The Mary of the East comes served with an assortment of canapés like Portuguese chourico and Chinese egg tarts presented on trays with wave motifs appropriated from the city’s famed cobblestone lanes.
Wynn Macau has unique design elements throughout, with an extensive art collection and a distinctive Moon Jelly Aquarium in the lobby.
Wynn’s restaurants are as impressive for their design as they are for their menus.
The Wynn Encore Spa uses an Asian-inspired décor, with a soft and elegant lighting scheme, decorative fixtures and unique rope braiding on the walls made from material used to create the Thai baht.
The Spa at Wynn Macau has a more contemporary design, with stone, wood and other natural materials mixed in with its neutral-toned minimalist scheme.
Four Seasons Hotel Macao
Inspired by colonial architecture, Hirsch Bedner Associates used a subtle residential theme in this gorgeous hotel where the interior design blends seamlessly with the building’s architecture.
The back wall of the reception desk is decked out with replica blue and white 18th-century tiles with historical motifs.
The lobby was modelled after a typical lounge room in a Portuguese colonial home and is decked out with Portuguese lanterns, ceiling fans, bamboo flooring and a fireplace.
Rooms are decorated with textiles and etchings of the city streets, similar to those found in the ancient markets of Macao while a Ming Dynasty-style console and carpets add finishing touches.
Other highlights are a carpet inspired by an original Portuguese 15th-Century arraiolos (needle-point tapestry rungs) in the rotunda. The original is on display in a Lisbon museum. 18th-century Chinese lacquer screens are a reminder of China’s influence on trade and design.
Pousada de Sao Tiago
The classical, calming and intimate design of Pousada de Sao Tiago is a stark contrast to Macao’s casino hotels. This historic hotel has been lovingly restored to maintain a strong sense of its past.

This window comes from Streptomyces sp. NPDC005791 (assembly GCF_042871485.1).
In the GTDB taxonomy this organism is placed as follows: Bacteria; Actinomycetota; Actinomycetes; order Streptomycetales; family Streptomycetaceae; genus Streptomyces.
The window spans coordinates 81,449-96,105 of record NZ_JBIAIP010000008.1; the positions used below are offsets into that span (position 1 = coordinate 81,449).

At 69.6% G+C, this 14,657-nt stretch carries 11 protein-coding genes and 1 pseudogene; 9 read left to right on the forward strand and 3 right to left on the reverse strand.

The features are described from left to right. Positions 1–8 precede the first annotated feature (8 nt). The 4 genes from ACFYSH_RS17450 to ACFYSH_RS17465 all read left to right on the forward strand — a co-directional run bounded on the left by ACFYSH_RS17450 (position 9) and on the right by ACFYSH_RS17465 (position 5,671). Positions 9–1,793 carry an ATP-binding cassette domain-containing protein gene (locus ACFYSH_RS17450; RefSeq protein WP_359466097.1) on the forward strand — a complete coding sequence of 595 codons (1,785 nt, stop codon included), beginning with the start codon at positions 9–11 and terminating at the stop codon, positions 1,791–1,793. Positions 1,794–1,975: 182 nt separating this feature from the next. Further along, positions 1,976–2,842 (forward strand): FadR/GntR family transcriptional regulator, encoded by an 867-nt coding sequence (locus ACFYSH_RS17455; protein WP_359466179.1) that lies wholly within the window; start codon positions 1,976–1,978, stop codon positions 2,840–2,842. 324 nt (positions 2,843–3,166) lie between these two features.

Originally a Portuguese fort, the reconditioned property has an abundance of stone-layered stronghold walls that were once originally used to keep watch for pirates.
Grand Lisboa Palace
Opening soon, the design of Grand Lisboa Palace is already starting to generate buzz.
The development will have three hotel towers, two of which will be designed by fashion designers Karl Lagerfeld and Donatella Versace.
“The interiors are inspired by China and European Art Deco. The idea was to work with architects and make sure things were elaborate and ornate so that we can bring these two worlds together in a very bespoke fashion,” said Pier Paolo Righi, CEO and President of Karl Lagerfeld.
Both designers also feature Chinese elements in their designs, with Lagerfeld weaving in phoenix and peony emblems, and Versace focusing on dragon and chrysanthemum details. Celebrating East and West, the hotel will be the first Palazzo Versace in Asia and is inspired by landmark European architecture, incorporating both traditional Chinese motifs and elements of Chinoiserie.
Read this post for news about Macao’s newest resorts.
As you step through the door of A Petisqueira (15 Rua S. Joao, Taipa) you feel like you’re transported back in time (or at least to the Portuguese countryside).
In the rustic dining room, they serve up classic Portuguese cuisine on chequered tablecloths. The interior emanates a warm and unpretentious atmosphere.
This award-winning restaurant in a back alley of Taipa Village Macao is in a three-storey building with wooden floors, Portuguese glazed tiles, leather seats and a cosy terrace. Antonio (7 Rua dos Clerigos) has a European look with paintings that add a contemporary note.
With a simple, homely Lisbon vibe, Espaço Lisboa almost feels out of place in buzzy Macao.
The decor and homestyle dishes make Espaço Lisboa (Rua das Gaivotas No8, Coloane) feel like somewhere in Portugal.
When the weather is good, a table on the veranda is the spot to choose.
Macao is a city of festivals. Plan your trip to Macao to coincide with one of these festivals. Our favourites are this parade, the Wushu Masters Challenge, a martial arts event, and Chinese New Year celebrations.